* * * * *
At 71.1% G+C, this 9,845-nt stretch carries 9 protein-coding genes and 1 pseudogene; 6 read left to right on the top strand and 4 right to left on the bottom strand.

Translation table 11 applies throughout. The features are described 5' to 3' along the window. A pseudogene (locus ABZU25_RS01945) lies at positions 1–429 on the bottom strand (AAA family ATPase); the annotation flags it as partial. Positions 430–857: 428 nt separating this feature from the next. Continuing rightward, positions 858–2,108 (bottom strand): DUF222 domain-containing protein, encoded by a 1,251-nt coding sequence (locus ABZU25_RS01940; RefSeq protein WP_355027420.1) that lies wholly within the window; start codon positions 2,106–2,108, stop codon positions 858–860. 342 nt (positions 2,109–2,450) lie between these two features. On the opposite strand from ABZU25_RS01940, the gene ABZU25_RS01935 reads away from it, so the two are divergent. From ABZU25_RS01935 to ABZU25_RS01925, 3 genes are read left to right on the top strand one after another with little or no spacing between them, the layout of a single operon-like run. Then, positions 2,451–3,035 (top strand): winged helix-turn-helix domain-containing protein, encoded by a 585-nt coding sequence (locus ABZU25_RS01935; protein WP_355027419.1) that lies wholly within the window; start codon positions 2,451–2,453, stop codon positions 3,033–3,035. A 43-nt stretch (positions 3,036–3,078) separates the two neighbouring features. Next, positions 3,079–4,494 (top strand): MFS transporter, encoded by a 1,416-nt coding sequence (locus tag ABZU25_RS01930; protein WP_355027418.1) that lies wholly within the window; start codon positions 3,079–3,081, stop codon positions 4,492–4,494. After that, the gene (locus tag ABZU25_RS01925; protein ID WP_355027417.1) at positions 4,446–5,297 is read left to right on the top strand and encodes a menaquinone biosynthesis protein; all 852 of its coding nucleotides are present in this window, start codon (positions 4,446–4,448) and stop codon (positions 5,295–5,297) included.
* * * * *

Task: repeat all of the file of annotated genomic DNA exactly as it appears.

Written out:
At 71.1% G+C, this 9,845-nt stretch carries 9 protein-coding genes and 1 pseudogene; 6 read left to right on the top strand and 4 right to left on the bottom strand.

Translation table 11 applies throughout. The features are described 5' to 3' along the window. A pseudogene (locus ABZU25_RS01945) lies at positions 1–429 on the bottom strand (AAA family ATPase); the annotation flags it as partial. Positions 430–857: 428 nt separating this feature from the next. Continuing rightward, positions 858–2,108 (bottom strand): DUF222 domain-containing protein, encoded by a 1,251-nt coding sequence (locus ABZU25_RS01940; RefSeq protein WP_355027420.1) that lies wholly within the window; start codon positions 2,106–2,108, stop codon positions 858–860. 342 nt (positions 2,109–2,450) lie between these two features. On the opposite strand from ABZU25_RS01940, the gene ABZU25_RS01935 reads away from it, so the two are divergent. From ABZU25_RS01935 to ABZU25_RS01925, 3 genes are read left to right on the top strand one after another with little or no spacing between them, the layout of a single operon-like run. Then, positions 2,451–3,035 (top strand): winged helix-turn-helix domain-containing protein, encoded by a 585-nt coding sequence (locus ABZU25_RS01935; protein WP_355027419.1) that lies wholly within the window; start codon positions 2,451–2,453, stop codon positions 3,033–3,035. A 43-nt stretch (positions 3,036–3,078) separates the two neighbouring features. Next, positions 3,079–4,494 (top strand): MFS transporter, encoded by a 1,416-nt coding sequence (locus tag ABZU25_RS01930; protein WP_355027418.1) that lies wholly within the window; start codon positions 3,079–3,081, stop codon positions 4,492–4,494. After that, the gene (locus tag ABZU25_RS01925; protein ID WP_355027417.1) at positions 4,446–5,297 is read left to right on the top strand and encodes a menaquinone biosynthesis protein; all 852 of its coding nucleotides are present in this window, start codon (positions 4,446–4,448) and stop codon (positions 5,295–5,297) included.